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Use access token and refresh token returned by Identity API endpoints

In the previous part of this series we wired token based authentication and Identity API endpoints into our Employees Web API. Now it's time to test and confirm the working of our API.

At this stage the Swagger UI is listing all the Identity API endpoints such as /register and /login but there is no way to specify the authentication token while calling the Employees Web API. To fix this, we need to add some Swagger configuration. If you aren't familiar with this configuration, I suggest you read this article first.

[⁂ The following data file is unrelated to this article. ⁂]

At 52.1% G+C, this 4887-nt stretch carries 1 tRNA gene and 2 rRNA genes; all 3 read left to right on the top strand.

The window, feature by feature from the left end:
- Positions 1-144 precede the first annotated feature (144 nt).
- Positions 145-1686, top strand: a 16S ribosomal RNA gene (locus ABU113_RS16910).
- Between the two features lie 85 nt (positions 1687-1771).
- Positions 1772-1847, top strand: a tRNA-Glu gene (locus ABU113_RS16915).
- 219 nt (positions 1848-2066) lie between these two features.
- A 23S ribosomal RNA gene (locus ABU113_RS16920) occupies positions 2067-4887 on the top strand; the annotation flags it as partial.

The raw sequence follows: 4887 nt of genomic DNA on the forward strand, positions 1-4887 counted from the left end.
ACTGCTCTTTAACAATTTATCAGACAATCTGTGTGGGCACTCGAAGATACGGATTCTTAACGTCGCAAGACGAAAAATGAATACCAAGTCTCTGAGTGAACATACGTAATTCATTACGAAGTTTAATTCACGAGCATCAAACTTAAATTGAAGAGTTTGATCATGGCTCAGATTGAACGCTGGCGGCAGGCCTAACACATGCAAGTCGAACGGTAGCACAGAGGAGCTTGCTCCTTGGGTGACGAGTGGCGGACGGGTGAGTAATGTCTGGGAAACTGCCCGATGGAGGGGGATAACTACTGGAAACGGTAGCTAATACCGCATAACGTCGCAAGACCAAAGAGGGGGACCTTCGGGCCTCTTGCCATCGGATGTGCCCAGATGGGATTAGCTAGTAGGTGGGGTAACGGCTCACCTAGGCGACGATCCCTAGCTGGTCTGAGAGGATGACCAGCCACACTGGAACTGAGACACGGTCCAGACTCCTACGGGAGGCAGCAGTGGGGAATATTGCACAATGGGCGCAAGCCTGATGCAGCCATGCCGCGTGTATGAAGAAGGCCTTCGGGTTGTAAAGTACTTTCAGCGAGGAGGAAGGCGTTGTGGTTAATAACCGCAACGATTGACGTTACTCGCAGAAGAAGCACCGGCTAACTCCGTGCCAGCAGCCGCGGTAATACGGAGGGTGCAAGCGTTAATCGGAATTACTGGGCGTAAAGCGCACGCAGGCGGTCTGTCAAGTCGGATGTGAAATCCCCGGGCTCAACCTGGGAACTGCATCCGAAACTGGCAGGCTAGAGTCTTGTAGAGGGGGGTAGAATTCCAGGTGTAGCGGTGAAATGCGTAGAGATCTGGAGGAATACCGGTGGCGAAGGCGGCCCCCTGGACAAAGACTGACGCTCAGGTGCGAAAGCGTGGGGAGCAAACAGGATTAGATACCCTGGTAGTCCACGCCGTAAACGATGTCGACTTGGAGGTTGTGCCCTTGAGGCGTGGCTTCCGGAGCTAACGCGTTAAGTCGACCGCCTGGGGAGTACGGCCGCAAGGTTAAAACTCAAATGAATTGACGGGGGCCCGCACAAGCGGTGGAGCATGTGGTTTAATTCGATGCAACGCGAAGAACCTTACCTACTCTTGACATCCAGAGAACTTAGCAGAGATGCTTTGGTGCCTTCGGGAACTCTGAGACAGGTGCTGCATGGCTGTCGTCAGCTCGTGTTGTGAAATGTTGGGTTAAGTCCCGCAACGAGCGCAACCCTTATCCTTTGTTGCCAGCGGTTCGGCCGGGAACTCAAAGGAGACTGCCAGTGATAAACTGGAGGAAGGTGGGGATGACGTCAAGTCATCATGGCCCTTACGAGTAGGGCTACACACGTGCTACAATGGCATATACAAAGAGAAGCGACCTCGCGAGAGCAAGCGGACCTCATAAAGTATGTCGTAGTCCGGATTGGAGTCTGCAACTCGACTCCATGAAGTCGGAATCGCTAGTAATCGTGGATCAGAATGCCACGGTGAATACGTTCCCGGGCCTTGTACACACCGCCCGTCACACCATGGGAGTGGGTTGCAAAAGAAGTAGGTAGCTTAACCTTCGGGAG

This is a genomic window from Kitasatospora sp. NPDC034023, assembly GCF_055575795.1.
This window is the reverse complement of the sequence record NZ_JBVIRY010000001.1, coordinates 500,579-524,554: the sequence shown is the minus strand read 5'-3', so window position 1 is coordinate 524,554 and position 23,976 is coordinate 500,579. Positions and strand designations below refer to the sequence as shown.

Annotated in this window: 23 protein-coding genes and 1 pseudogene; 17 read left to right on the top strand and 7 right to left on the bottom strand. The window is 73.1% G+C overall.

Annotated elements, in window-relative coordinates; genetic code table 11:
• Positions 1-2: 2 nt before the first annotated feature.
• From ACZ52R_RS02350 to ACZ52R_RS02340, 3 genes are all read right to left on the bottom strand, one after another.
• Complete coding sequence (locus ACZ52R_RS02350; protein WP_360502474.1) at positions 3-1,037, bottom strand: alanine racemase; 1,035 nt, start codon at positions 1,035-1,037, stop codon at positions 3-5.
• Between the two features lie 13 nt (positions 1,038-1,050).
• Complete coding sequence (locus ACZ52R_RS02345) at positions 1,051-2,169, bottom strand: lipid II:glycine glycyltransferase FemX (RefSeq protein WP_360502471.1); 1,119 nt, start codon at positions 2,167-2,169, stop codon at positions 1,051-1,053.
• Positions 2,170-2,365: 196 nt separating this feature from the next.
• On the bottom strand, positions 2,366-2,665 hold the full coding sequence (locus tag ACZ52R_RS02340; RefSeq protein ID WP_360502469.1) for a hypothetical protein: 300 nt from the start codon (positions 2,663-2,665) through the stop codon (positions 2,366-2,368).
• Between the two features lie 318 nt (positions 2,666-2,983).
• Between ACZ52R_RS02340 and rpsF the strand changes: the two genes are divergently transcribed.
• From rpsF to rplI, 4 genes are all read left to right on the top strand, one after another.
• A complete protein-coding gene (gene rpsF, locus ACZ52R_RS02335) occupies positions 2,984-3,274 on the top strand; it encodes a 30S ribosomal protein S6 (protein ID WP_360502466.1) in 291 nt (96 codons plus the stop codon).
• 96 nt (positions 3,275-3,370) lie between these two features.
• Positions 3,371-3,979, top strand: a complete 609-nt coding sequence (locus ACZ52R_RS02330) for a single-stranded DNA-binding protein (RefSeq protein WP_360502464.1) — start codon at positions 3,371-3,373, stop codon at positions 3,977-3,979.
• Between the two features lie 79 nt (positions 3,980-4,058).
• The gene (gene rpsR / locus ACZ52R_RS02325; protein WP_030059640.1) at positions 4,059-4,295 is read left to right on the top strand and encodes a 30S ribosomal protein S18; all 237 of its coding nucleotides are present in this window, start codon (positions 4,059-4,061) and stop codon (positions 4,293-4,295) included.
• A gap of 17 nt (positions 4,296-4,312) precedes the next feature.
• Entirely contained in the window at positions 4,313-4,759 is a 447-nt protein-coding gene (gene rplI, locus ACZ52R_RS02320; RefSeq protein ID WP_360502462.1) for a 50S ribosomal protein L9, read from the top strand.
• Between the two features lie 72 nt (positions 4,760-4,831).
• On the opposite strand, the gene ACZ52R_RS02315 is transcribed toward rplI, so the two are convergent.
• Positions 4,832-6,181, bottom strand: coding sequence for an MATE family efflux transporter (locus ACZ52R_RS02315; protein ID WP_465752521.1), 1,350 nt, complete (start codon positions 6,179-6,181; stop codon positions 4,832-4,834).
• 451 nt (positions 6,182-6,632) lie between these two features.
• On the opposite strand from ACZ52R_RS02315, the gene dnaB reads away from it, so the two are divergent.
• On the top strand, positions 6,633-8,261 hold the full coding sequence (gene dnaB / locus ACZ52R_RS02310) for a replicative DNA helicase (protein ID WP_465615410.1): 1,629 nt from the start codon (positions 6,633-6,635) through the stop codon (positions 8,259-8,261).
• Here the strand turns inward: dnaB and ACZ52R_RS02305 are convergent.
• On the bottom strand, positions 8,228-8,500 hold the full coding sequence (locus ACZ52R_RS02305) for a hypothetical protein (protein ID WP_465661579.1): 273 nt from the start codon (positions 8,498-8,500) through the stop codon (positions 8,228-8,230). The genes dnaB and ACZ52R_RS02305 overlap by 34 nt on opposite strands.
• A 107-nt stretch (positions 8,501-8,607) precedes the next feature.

Open Program.cs from EmployeeWebApi project and add this configuration just before AddSwaggerGen() call :

var securityScheme = new OpenApiSecurityScheme()
{
    Name = "Authorization",
    Type = SecuritySchemeType.ApiKey,
    Scheme = "Bearer",
    In = ParameterLocation.Header
};
    
var securityReq = new OpenApiSecurityRequirement()
{
    {
        new OpenApiSecurityScheme
        {
        Reference = new OpenApiReference
        {
        Type = ReferenceType.SecurityScheme,
        Id = "Bearer"
        }
        },
        new string[] {}
    }
};

Basically, we created OpenApiSecurityScheme and OpenApiSecurityRequirement objects to support bearer token authentication scheme in the Authorization HTTP header. I won't go in much details of this code here.

Then substitute the AddSwaggerGen() call with this modified call :

builder.Services.AddSwaggerGen(o =>
{
    o.AddSecurityDefinition("Bearer", securityScheme);
    o.AddSecurityRequirement(securityReq);
});